Greenwashing – the act of making something sound environmentally friendly when it’s not – is prevelant in this new eco-conscious world we live in. I had a whole article planned about it but the internet is a wonderful thing and other people have beaten me to it.
Before I get to the six sins of greenwashing though, it’s interesting to note which five companies are perceived to be the most environmentally friendly according to the Climate Group in the UK. The top five in their Climate Brand Index looks like:
3. The Co-operative
With the exception of M&S and the Co-op who aren’t bad, the rest are no way near green. But it proves that those who shout loudest about being environmentally friendly are perceived to be – without actually being the best. Greenwash works.
There are six sins of greenwashing according to TerraCoice, an environmental marketing agency. They are:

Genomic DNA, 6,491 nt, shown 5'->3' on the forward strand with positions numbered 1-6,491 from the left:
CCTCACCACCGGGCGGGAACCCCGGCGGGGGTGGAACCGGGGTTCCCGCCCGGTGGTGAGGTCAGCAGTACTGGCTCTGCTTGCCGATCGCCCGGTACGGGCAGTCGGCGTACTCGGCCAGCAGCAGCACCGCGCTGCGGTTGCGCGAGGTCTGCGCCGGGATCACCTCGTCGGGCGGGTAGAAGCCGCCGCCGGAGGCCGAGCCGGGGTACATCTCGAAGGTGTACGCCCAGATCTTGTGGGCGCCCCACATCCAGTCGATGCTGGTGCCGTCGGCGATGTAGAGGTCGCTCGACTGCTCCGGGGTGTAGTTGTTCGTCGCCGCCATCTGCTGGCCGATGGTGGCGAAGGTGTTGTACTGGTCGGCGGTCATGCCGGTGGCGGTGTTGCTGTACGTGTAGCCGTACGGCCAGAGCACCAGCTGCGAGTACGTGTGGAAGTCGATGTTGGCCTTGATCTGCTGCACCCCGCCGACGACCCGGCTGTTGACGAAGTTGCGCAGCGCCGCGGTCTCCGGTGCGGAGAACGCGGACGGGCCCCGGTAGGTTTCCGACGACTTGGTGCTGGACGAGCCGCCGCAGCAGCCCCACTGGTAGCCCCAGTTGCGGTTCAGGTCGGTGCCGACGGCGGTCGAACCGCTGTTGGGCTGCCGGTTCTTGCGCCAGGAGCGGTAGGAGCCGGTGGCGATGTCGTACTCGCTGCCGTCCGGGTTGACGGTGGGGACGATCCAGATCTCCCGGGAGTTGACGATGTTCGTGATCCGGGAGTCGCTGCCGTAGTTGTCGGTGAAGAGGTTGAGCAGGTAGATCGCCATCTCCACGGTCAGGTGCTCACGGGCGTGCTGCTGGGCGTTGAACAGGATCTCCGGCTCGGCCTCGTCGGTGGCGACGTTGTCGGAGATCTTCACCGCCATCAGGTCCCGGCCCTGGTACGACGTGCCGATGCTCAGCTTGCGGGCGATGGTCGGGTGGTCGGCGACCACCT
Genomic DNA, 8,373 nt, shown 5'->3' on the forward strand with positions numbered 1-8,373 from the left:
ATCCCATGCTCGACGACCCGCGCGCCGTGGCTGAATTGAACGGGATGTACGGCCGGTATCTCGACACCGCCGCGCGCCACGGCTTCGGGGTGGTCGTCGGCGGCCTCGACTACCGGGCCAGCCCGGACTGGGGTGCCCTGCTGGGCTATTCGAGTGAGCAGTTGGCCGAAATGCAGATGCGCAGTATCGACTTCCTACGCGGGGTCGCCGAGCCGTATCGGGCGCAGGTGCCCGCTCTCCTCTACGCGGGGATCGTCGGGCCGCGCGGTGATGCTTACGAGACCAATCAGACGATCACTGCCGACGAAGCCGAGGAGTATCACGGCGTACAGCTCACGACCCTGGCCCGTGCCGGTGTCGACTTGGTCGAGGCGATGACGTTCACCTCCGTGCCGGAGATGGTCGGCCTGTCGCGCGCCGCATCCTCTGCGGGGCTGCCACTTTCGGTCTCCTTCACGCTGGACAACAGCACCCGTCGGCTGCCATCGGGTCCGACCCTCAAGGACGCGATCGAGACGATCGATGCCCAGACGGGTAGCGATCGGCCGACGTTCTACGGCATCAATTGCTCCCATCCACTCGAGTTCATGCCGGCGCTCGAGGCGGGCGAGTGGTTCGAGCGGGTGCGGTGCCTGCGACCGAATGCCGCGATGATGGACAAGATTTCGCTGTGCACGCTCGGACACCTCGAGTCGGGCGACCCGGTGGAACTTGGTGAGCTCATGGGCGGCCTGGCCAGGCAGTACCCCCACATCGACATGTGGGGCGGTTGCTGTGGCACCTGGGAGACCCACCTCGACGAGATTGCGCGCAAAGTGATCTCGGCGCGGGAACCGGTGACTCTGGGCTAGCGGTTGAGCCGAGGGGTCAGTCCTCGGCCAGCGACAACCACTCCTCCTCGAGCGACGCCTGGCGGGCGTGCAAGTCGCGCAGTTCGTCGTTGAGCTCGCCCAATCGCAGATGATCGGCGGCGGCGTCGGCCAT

1. Sin of the Hidden Trade-Off: e.g. “Energy-efficient” electronics that contain hazardous materials. 998 products or 57% of all environmental claims committed this Sin.
2. Sin of No Proof: e.g. Shampoos claiming to be “certified organic,” but with no verifiable certification. 454 products and 26% of environmental claims committed this Sin.
3. Sin of Vagueness: e.g. Products claiming to be 100% natural when many naturally-occurring substances are hazardous, like arsenic and formaldehyde. Seen in 196 products or 11% of environmental claims.
4. Sin of Irrelevance: e.g. Products claiming to be CFC-free, even though CFCs were banned 20 years ago. This Sin was seen in 78 products and 4% of environmental claims.
5. Sin of Fibbing: e.g. Products falsely claiming to be certified by an internationally recognized environmental standard like EcoLogo, Energy Star or Green Seal. Found in 10 products or less than 1% of environmental claims.
6. Sin of Lesser of Two Evils: e.g. Organic cigarettes or “environmentally friendly” pesticides, This occurred in 17 products or 1% of environmental claims.
The point being – don’t believe the hype.